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Colonel William Preston Johnston, The Life of General Albert Sidney Johnston : His Service in the Armies of the United States, the Republic of Texas, and the Confederate States. 34 4 Browse Search
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he people from reconstruction disabilities to vote and hold office. All of these were subsequently major-generals. The estimation in which Cleburne was held by the soldiers is illustrated in the following anecdote, told the writer by General Randal L. Gibson: When the Federal army made a stand at Franklin, Tennessee, Cleburne's and Brown's divisions were pushed forward on the turnpike, and captured the outer works and part of the second line after a desperate conflict, in which bayonet and clubbed musket were freely used. The carnage was terrible. Twelve Confederate general officers were disabled. General Gibson, in leading forward the advance next morning, stopped at early dawn where the Confederate line occupied the works. The ditch was full of the Confederate dead. Here he heard an Arkansas veteran relating to his comrades, in the cold gray of the morning, the story of yesterday's fight. The soldier ended it thus: You see we were on this side of the works, and the enemy wa
line. Withers's division formed his right wing. Jackson's brigade, 2,208 strong, was drawn up three hundred yards in rear of Gladden, its left on the Bark road. Chalmers's brigade was on Jackson's right, en echelon to Gladden's brigade, with its right on a fork of Lick Creek. Clanton's cavalry was in rear of Chalmers's, with pickets to the right and front. In this order the division bivouacked. General Bragg's left wing was made up of three brigades, under General D. Ruggles. Colonel R. L. Gibson commanded the right brigade, resting with his right on the Bark road. Colonel Preston Pond commanded the left brigade, near Owl Creek, with an interval between him and Gibson. About three hundred yards in the rear of these two brigades, opposite the interval, with his right and left flanks masked by Gibson and Pond, Patton Anderson's brigade, 1,634 strong, was posted. Bragg's corps was 10,731 strong, and was drawn up in line of battle, or with the regiments in double column at half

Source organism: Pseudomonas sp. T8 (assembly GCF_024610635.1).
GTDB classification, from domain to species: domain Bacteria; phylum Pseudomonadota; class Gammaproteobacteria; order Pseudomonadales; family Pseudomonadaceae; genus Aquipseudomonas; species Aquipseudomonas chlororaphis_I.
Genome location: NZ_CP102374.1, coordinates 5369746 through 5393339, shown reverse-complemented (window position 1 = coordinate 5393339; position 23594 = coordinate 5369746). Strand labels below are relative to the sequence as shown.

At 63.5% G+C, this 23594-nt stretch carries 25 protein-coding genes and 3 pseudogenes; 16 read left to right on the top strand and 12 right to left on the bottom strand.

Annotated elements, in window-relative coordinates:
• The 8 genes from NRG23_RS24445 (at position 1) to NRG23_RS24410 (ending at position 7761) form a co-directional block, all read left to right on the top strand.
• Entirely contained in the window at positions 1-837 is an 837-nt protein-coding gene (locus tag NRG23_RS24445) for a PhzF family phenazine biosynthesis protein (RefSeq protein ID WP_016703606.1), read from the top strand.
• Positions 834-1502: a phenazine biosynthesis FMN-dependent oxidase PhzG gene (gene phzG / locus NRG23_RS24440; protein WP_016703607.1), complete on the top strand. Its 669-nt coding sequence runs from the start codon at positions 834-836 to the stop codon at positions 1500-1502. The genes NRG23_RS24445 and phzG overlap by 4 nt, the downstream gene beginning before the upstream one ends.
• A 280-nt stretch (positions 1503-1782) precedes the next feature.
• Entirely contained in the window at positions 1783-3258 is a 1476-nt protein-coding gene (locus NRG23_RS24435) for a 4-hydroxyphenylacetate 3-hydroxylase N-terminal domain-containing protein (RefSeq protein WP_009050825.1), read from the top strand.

As he rode forward he encountered Colonel Randal L. Gibson, who was the intimate friend of his son. When Gibson ordered his brigade to salute, General Johnston took him warmly by the hand and saidugh safely to-day, but we must win a victory. Gibson says he felt greatly stirred by his words. ater Cheatham brought in Stephens's brigade to Gibson's right; the next was Gladden's, and then Jackled and disheartened. Bragg now ordered up Gibson's splendid brigade, composed of the First ArkaLouisiana, which moved forward with alacrity. Gibson himself, a knightly soldier, as gentle and couprehension that it was fired upon by friends. Gibson asked for artillery to be sent him; but it was again. The colonels thought it hopeless; but Gibson led them again to the attack, and they again sains and three lieutenants killed or wounded. Gibson's entire staff was disabled, and his assistantll be seen that he was thus withdrawn. General R. L. Gibson, commanding one of Ruggles's brigades, [5 more...]
of the boat to accommodate them. Upon the arrival of the remains at Algiers they were placed by the pallbearers in the ladies' parlor of the depot-building of the Opelousas Railroad, where they were left in charge of Lieutenant John Crowley, who lost a hand at Belmont and an arm at Shiloh, and others who were maimed while serving under the deceased in his last great battle. Among the pall-bearers, besides Beauregard, Bragg, Buckner, and Hood, were Generals Richard Taylor, Longstreet, Gibson, and Harry Hays. All the papers were full of testimonials to the goodness and greatness of the deceased. On the morning of January 24th the Texas committee, consisting of Colonel Ashbel Smith, Hon. D. W. Jones, Hon. M. G. Shelley, and Major Ochiltree, took charge of the remains of General Johnston, and conveyed them by the Opelousas Railroad to Brashear City. At Terrebonne, some fifty ladies, headed by Mrs. Bragg, strewed the coffin with fresh flowers and wreaths, and decorated it w